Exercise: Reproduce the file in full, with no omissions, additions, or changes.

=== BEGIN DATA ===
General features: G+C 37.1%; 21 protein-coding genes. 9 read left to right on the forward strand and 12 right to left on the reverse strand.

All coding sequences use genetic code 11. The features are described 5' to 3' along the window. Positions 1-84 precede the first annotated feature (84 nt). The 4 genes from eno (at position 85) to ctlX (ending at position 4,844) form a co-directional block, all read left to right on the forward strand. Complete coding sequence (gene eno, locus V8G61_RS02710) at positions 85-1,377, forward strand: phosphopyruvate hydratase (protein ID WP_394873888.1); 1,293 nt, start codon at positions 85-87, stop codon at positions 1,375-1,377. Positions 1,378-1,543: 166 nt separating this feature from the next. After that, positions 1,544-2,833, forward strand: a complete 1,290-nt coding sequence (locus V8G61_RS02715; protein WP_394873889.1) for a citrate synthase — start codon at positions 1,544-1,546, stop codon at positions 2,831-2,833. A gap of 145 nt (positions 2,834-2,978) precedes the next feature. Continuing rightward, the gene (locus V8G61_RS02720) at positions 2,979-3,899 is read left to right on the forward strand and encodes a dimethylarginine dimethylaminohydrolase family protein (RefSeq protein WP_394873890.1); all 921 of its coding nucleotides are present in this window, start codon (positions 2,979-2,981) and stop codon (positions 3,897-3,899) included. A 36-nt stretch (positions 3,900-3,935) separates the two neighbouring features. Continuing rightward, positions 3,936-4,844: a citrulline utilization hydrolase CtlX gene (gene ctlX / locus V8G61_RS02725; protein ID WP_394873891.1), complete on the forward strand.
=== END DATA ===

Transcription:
General features: G+C 37.1%; 21 protein-coding genes. 9 read left to right on the forward strand and 12 right to left on the reverse strand.

All coding sequences use genetic code 11. The features are described 5' to 3' along the window. Positions 1-84 precede the first annotated feature (84 nt). The 4 genes from eno (at position 85) to ctlX (ending at position 4,844) form a co-directional block, all read left to right on the forward strand. Complete coding sequence (gene eno, locus V8G61_RS02710) at positions 85-1,377, forward strand: phosphopyruvate hydratase (protein ID WP_394873888.1); 1,293 nt, start codon at positions 85-87, stop codon at positions 1,375-1,377. Positions 1,378-1,543: 166 nt separating this feature from the next. After that, positions 1,544-2,833, forward strand: a complete 1,290-nt coding sequence (locus V8G61_RS02715; protein WP_394873889.1) for a citrate synthase — start codon at positions 1,544-1,546, stop codon at positions 2,831-2,833. A gap of 145 nt (positions 2,834-2,978) precedes the next feature. Continuing rightward, the gene (locus V8G61_RS02720) at positions 2,979-3,899 is read left to right on the forward strand and encodes a dimethylarginine dimethylaminohydrolase family protein (RefSeq protein WP_394873890.1); all 921 of its coding nucleotides are present in this window, start codon (positions 2,979-2,981) and stop codon (positions 3,897-3,899) included. A 36-nt stretch (positions 3,900-3,935) separates the two neighbouring features. Continuing rightward, positions 3,936-4,844: a citrulline utilization hydrolase CtlX gene (gene ctlX / locus V8G61_RS02725; protein ID WP_394873891.1), complete on the forward strand.